06-20-2013, 08:16 AM
Join Date: Mar 2009
Location: Georgetown, Guyana
Let me reply to Joe Z first - that's a quick & easy explanation.
A "Z-bar" is nothing more than a Z shaped drag link - it allows the drag link to clear suspension components that it might otherwise foul, but does not in itself alleviate (or cause) bump steer - it's more of a "Band-Aid" solution than a fix. The bump steer is caused by the drag link being at an angle (or effective angle in the case of a Z-bar).
In an ideal situation, with the steering straight ahead and the vehicle at rest, to minimize bump steer, the drag link should be horizontal, if it's not a straight drag link, the end points should be on the same level with respect to the surface the vehicle is on - this is not always possible or easy to do on a lifted vehicle.
There are two other approaches which may be used in combination if necessary - the first is a "drop pitman arm" which lowers the steering box end of the drag link, and the second is a "hi-steer" kit or modification, which raises the knuckle end of the draglink, usually by adding a second steering arm near the top of the knuckle. Both of these solutions reduce the angle of the drag link bringing it closer to the horizontal.
Motor - I believe you have multiple problems - torque steer is the first - the vehicle pulling in one direction under power and the other when coasting. This could be a suspension issue or a steering issue, the lack of "feedback" is more likely to be suspension, specifically caster or lack therof.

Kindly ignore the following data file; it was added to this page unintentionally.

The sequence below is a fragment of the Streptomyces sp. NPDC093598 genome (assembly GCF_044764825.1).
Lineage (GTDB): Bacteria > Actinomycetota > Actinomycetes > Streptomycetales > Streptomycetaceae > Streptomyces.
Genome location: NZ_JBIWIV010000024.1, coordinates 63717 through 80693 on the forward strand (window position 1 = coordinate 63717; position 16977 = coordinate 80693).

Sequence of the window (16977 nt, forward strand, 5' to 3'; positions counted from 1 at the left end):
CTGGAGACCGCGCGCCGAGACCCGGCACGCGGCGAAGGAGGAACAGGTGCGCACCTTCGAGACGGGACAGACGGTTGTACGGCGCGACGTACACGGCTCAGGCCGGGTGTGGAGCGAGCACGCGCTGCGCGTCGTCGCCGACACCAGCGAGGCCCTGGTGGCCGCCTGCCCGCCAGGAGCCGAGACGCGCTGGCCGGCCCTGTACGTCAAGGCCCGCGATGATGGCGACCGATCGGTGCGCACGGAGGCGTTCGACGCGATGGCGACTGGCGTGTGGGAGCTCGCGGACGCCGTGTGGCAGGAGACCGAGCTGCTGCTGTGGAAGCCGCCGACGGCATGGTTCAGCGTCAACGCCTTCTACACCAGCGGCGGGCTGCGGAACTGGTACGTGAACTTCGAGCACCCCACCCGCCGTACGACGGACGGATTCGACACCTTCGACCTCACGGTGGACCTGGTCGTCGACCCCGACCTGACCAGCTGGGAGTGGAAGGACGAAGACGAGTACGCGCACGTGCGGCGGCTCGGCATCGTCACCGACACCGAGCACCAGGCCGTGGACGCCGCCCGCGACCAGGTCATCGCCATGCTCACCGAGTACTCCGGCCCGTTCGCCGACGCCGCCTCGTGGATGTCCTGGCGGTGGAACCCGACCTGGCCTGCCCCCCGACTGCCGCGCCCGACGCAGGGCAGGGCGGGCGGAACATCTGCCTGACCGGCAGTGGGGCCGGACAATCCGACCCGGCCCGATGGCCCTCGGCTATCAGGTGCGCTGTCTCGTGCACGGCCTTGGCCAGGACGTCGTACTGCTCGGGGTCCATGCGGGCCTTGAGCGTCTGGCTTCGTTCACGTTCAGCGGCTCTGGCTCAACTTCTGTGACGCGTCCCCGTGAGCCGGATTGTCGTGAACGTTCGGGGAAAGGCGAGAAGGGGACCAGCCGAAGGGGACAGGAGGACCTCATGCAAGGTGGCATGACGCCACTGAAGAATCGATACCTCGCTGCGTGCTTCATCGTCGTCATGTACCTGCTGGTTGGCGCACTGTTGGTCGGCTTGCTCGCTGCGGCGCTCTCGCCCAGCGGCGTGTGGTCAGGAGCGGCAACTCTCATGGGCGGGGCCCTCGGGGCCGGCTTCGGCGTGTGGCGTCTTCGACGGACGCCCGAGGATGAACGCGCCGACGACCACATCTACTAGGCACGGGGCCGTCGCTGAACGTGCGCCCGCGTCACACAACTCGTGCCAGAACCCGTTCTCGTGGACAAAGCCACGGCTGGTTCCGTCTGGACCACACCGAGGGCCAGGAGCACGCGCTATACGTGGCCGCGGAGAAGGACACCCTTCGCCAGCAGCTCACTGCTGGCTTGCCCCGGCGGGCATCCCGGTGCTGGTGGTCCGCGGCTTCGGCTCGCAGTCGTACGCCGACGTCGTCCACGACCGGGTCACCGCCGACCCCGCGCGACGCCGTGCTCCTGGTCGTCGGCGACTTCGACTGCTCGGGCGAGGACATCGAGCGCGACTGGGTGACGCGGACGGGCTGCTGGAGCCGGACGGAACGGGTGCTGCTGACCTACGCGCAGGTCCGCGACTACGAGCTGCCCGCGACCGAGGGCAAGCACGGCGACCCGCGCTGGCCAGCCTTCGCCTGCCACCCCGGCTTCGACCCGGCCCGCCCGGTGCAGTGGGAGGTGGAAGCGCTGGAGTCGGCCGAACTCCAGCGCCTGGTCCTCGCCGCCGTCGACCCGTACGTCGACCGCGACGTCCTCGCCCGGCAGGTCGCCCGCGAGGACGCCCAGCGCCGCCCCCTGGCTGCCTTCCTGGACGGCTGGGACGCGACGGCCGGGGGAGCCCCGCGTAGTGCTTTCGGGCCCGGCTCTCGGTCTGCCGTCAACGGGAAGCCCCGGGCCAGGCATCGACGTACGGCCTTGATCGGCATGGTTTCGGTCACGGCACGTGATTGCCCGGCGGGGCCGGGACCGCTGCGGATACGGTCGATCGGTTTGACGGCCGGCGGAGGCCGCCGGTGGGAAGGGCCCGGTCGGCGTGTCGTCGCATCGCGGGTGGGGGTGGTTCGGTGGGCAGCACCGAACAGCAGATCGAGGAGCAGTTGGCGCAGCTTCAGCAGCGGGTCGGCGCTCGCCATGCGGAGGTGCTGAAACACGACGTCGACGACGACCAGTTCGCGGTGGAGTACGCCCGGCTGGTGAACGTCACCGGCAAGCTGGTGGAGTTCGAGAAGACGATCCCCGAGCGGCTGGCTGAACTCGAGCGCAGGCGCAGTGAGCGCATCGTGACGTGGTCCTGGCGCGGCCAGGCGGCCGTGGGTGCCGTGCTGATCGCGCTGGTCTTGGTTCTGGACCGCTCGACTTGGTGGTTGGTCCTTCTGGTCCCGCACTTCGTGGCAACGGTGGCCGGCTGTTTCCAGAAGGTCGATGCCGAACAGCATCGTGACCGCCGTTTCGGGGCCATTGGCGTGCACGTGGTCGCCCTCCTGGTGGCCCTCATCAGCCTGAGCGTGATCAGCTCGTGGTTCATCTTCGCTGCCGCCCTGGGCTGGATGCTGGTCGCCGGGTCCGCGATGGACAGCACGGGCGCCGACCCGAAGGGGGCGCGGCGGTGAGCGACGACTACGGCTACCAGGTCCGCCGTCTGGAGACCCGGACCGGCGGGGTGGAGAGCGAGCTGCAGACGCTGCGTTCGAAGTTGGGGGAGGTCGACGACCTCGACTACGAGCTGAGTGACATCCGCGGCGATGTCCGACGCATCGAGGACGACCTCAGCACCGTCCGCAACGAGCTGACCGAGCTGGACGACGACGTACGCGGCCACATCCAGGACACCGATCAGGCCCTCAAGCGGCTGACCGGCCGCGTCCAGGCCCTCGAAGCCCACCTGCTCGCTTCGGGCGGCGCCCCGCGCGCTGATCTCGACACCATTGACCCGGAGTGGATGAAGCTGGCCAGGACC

Vague steering can be caused by wear at the linkage pivot points, the rod ends, the king pin bearings, wheel bearings and the steering box itself - you say the linkage is tight and that you've replaced the king pin bearings (make sure they are properly shimmed) so you've already dealt with most of the problem areas.
Lifted leaf spring vehicles, especially those with shackle lifts, can suffer from reduced caster, and this directly affects how the steering feels - I can't quote you numbers, but, take the vehicle to an alignment shop and have them put it on the rack - the computer will provide the stock caster settings and will also measure what the actual settings are - it's not adjustable per se, but you may be able to shim the axle to correct it.
Last - SPOA - spring over axle setups can be problematic because of axle wrap - the axle twists as power is applied and this can force the spring into an S shape, causing the axle to twist sideways (I'm talking rear axle now) - this is another potential cause of your torque steer.
Because of the amount of lift than occurs going from SPUA to SPOA a Z bar would be an inadequate solution and there would be significant bump steer.
98 - 1.8 Mitsubishi Pajero iO
98 - 2.0 Suzuki Grand Vitara - SQ420
05 - 2.0 Suzuki Grand Vitara - JB420
15 - 2.4 Kia Sportage